Fuel Subsidies in Azerbaijan

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According to the International Energy Agency (IEA) research on global subsidies in 2012, Azerbaijan had an average subsidisation rate of 35.8 percent, equating to US $215.9 of subsidies per person and 3.1 percent of GDP.

As of 2011, $650 million was spend on oil subisidies, $830 million on natural gas subsidies and $470 million on electricity subsidies.[1]

According to a 2003 country assessment by the International Monetary Fund (IMF), Azerbaijan's energy sector is intrinsically linked to the country's Poverty Reduction Strategy, due to the way that utility subsidies have been used as a form of social protection. The paper states that consumers receive "huge" subsidies from the state budget, but that the subsidies are hidden and never explicitly calculated or published. Subsidisation effectively occurs because the two main utility providers, Azerenergy and Azerigas are unable to pay SOCAR for their inputs, leading to a situation where in 2001 SOCAR received only 0.5 percent of the value of the fuel supplied to Azerenergy and 1.3 percent of the value supplied to Azerigas. In 2001 the IMF estimated that the government paid roughly 50 percent more to subsidise the activities of these companies than it spent on health and education. The report concludes that the widespread failure to pay for utilities is a de facto subsidy to households, particularly those living in urban areas, and their use as a form of social protection is "neither pro-poor nor cost-effective".[2]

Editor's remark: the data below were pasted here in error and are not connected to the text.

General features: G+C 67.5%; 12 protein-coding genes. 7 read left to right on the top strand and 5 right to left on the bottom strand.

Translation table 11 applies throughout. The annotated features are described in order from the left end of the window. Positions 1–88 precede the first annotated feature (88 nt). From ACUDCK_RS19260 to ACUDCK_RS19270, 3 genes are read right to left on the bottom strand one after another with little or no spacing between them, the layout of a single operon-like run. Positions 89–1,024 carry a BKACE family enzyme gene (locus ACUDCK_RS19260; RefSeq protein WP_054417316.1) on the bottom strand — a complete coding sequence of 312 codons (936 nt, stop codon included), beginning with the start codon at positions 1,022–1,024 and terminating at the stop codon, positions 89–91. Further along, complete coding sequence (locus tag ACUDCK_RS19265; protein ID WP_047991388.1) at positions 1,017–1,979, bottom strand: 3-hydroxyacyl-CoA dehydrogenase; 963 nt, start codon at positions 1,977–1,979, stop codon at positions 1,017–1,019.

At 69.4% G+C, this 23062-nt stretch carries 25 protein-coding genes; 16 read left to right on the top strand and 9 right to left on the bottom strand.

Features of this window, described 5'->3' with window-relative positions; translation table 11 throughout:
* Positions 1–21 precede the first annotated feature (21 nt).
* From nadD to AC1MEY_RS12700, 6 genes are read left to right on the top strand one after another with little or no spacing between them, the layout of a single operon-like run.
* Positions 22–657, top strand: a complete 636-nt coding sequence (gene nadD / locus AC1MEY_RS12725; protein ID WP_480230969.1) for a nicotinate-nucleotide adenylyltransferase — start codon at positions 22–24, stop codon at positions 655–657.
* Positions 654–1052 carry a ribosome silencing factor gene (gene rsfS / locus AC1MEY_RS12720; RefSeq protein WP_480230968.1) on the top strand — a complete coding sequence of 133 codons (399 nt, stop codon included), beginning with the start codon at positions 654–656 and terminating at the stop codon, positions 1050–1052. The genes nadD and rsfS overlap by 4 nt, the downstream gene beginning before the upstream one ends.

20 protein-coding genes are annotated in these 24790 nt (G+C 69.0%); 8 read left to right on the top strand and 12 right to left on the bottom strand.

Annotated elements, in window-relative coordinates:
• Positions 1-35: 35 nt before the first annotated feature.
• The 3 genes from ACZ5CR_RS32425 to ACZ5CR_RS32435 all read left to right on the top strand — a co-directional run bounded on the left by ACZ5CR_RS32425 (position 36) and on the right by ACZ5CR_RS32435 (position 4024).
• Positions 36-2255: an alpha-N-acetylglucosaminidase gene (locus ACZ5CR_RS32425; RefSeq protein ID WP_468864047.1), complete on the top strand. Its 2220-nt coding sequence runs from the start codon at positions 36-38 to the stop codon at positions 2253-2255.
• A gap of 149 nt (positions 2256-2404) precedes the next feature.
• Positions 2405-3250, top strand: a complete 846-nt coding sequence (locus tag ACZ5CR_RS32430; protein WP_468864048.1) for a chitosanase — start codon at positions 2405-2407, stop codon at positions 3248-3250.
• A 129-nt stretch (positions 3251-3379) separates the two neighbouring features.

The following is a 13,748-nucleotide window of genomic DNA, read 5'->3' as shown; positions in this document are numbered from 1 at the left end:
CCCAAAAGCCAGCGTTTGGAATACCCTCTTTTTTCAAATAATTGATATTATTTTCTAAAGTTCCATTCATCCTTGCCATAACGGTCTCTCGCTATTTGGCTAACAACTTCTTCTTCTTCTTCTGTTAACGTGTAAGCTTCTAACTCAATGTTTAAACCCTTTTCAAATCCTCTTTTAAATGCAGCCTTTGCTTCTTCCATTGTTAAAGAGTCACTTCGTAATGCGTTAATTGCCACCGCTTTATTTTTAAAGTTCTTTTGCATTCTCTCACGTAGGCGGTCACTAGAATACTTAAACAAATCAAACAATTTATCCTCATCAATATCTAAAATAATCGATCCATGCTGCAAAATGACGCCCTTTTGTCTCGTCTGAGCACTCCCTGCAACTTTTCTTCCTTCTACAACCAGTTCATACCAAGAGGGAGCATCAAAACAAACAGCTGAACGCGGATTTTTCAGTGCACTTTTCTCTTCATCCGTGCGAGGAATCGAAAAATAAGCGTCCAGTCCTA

References

  1. "World energy subsidy index 2012" IEA, 2012.
  2. "Azerbaijan Republic: Poverty Reduction Strategy Paper" IMF, 2003.